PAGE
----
Zim now food secure: Basera Dr John Basera

Precious Manomano Herald Reporter

Zimbabwe is now food secure after achieving bumper maize and wheat harvests in the last few cropping seasons, but the Government remains determined to transform agricultural systems for the sector to contribute positively towards Vision 2030 of an upper middle income society, Ministry of Lands, Agriculture, Fisheries, Water and Rural Development Permanent Secretary Dr John Basera said.

Speaking during the Long Service Awards ceremony at SeedCo’s Mt Hampden offices just outside Harare, Dr Basera said food security will only be achieved through efficiently producing enough food crops.

Dr Basera applauded farmers for working hard last year to achieve a milestone in wheat production, after attaining a record-breaking 375 000 tonnes of wheat and 1,5 million tonnes of maize last season.

Zimbabwe requires 360 000 tonnes of wheat per annum, and the huge harvest, which is the biggest since 1966, means there will be no shortages of bread and other confectionery.

“Yes we are food secure because in the recent past, I have seen applications for permits to import seed, that is maize seed and traditional grains,” said Dr Basera.

“We started to operationalise the Agriculture Recovery Growth Plan and we managed to score 2,7 million tonnes of maize during the 2020-2021 cropping season. So, generally we are food secure and l know SeedCo contributed almost 90 percent and this was a big score.

“We recorded 375 000 tonnes of wheat (last season) and for the first time since 1966, we are flour self-sufficient and that’s incredible.”

The Government has initiated public-private sector engagements to ensure its projections of a harvest of about 3 million tonnes of maize from the present season, are realised.

The huge maize output would be coming from a targeted hectarage of 1 940 969ha, representing a 3 percent rise from 1,9 million hectares planted last year.

Soyabean growing rose from 52 000ha to 56 000ha, a move that will also ensure Zimbabwe has reasonable quantities of raw materials for the production of cooking oil, thereby reducing the import bill.

Tobacco production surged by 19 percent from 110 000 hectares to about 181 000ha this year.

The Second Republic has put in place measures to ensure food sufficiency through various agricultural transformation programmes.

After attaining food self-sufficiency, Zimbabwe is now pushing to have a bigger share on the export market.

Dr Basera said from the crops and livestock assessment they conducted, there are indications that the sectors are growing.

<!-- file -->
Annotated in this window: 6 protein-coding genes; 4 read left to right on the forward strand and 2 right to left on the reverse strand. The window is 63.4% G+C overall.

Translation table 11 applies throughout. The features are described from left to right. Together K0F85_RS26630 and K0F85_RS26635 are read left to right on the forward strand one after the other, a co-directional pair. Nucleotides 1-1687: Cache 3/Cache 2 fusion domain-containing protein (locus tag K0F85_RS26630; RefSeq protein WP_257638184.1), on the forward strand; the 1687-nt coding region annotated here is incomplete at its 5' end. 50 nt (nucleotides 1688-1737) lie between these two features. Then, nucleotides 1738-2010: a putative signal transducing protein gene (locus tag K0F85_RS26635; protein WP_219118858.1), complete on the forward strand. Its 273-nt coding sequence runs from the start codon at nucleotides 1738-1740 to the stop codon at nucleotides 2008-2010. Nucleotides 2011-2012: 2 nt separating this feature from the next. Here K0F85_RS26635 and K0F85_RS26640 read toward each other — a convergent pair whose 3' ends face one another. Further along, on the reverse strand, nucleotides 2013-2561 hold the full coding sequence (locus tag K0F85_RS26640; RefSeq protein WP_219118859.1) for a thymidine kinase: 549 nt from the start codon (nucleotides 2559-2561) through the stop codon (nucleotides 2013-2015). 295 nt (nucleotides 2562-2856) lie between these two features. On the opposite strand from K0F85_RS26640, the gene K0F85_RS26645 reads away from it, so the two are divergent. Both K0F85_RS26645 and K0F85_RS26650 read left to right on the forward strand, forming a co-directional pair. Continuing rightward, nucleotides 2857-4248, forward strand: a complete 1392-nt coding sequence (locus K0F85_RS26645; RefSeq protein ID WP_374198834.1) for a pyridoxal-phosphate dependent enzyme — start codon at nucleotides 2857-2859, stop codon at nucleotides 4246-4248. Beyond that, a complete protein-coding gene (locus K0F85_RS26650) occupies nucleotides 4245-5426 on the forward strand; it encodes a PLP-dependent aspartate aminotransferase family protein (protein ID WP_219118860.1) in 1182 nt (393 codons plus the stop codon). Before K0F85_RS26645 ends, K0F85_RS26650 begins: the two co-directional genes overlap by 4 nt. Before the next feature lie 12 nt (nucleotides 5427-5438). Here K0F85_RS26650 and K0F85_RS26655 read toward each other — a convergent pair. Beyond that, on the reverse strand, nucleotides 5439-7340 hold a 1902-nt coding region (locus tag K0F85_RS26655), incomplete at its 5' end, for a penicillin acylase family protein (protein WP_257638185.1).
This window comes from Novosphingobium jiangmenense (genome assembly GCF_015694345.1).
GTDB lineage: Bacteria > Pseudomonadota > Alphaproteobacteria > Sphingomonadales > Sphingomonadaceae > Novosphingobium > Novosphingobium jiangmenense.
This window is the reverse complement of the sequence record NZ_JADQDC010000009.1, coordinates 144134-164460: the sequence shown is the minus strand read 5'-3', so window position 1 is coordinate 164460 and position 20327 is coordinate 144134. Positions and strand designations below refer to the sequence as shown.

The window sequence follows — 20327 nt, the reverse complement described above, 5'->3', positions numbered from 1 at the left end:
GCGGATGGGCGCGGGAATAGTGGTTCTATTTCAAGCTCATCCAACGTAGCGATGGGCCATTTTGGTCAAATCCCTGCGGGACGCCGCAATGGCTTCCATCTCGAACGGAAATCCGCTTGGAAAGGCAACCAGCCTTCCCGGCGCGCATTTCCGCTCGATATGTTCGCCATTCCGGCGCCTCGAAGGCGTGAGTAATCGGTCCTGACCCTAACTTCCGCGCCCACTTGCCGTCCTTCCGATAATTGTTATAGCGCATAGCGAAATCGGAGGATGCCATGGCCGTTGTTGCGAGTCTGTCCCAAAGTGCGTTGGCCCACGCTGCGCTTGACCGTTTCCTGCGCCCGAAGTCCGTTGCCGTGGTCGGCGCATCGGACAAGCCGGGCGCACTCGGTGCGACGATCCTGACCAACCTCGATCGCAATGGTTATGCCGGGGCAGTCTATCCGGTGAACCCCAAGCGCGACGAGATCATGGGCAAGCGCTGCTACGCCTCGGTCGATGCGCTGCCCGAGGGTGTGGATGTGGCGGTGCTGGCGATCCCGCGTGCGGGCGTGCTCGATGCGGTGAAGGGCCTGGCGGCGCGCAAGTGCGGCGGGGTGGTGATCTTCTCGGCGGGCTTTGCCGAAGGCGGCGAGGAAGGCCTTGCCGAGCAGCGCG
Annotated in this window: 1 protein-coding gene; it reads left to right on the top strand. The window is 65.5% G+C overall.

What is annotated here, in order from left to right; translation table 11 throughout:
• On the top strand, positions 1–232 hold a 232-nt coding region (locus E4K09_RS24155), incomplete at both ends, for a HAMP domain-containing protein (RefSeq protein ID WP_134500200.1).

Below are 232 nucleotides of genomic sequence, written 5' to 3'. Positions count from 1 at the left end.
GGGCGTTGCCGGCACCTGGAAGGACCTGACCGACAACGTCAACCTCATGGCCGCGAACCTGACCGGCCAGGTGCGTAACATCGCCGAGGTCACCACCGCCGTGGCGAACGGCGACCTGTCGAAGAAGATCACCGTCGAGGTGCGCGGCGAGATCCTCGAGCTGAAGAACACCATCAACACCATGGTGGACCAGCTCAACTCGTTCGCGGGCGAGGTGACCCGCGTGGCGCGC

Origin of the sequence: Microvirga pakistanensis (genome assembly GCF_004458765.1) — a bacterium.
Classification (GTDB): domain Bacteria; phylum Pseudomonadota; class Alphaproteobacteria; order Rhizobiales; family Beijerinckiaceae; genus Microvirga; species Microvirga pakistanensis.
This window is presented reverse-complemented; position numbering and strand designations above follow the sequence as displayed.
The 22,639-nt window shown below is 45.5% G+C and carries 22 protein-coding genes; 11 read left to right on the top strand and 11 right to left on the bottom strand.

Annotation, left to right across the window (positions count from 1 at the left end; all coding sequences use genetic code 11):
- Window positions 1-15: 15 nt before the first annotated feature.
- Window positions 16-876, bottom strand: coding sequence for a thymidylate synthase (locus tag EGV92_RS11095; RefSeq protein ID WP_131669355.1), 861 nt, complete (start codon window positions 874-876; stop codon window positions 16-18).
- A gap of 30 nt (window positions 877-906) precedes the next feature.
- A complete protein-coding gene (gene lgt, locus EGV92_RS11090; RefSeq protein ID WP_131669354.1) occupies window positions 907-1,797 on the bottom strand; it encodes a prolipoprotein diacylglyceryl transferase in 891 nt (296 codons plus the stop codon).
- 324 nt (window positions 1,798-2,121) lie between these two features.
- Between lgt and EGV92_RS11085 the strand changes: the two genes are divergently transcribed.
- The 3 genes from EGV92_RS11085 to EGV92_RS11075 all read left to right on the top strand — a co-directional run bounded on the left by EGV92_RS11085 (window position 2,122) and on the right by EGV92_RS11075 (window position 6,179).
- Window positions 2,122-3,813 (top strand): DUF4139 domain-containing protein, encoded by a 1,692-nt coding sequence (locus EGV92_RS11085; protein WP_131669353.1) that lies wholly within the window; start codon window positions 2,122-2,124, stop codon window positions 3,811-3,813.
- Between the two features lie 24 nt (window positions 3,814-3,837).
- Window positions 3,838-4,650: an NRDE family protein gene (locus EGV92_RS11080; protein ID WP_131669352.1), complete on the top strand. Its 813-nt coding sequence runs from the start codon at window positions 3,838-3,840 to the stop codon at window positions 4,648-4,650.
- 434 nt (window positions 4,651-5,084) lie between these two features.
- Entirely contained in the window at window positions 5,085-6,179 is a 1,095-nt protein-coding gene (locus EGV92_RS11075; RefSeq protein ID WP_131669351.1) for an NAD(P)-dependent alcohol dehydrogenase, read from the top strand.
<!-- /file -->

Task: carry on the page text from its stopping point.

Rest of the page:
In the next summer cropping season, the Government is targeting a cereal production of 3,7 million tonnes to ensure national food and nutrition security.

The target areas for the major crops have only been increased by 10 percent since the major thrust of the ministry is to increase production per unit area, rather than drastically expand the cultivated area.

The agriculture sector has already hit the initial 2025 target of becoming an US$8,2 billion industry. This target was achieved in 2021, as the industry grew by 36,2 percent.

Dr Basera applauded SeedCo for honouring its 25 workers who have served between 10 and 40 years, saying the gesture demonstrates commitment towards the welfare of workers.

“Recognising employees is a paramount gesture which assures growth. If you empower and capacitate your people, you will have half of your work done, hence commitment and consistency is needed in the organisation,” he said.

Seed Co managing director Mr Terrence Chimanya said it was crucial to honour workers who have played a pivotal role in transforming and upgrading the organisation’s standards.

“As a career milestone, we feel it is important that we honour these men and women for the part they played in maintaining and performing standards and commitment to the company,” he said.

Workers who served for 10 years were given a water tank and a pump, one month’s salary, a grocery hamper and 40kg seed, while those that have served for 15 years received gas stoves and a water tank, one month’s salary, a grocery hamper and 60kg maize seed.

Those who served for 20 years received a solar geyser, one month’s salary, 80kg seed and a grocery hamper, while those that have worked for 25 years received 3kVA solar system, one month’s salary and a grocery hamper and 100kg maize seed.

For serving the company for 35 to 40 years, workers received a grinding mill, 140kg maize seed, a grocery hamper and one month’s salary and a solar system.

Mr Bornface Nyarugwe, the longest serving member with 40 years, thanked SeedCo for recognising their efforts.

He said the gesture will motivate other workers to commit themselves to work hard, doing the right thing, for the company to grow.

“Doing the right thing is needed in the company. I was employed in 1982 but now I’m still in the company. I started working in the fields, weeding there but l was elevated to a tractor driver, which is still my job today,” he said.

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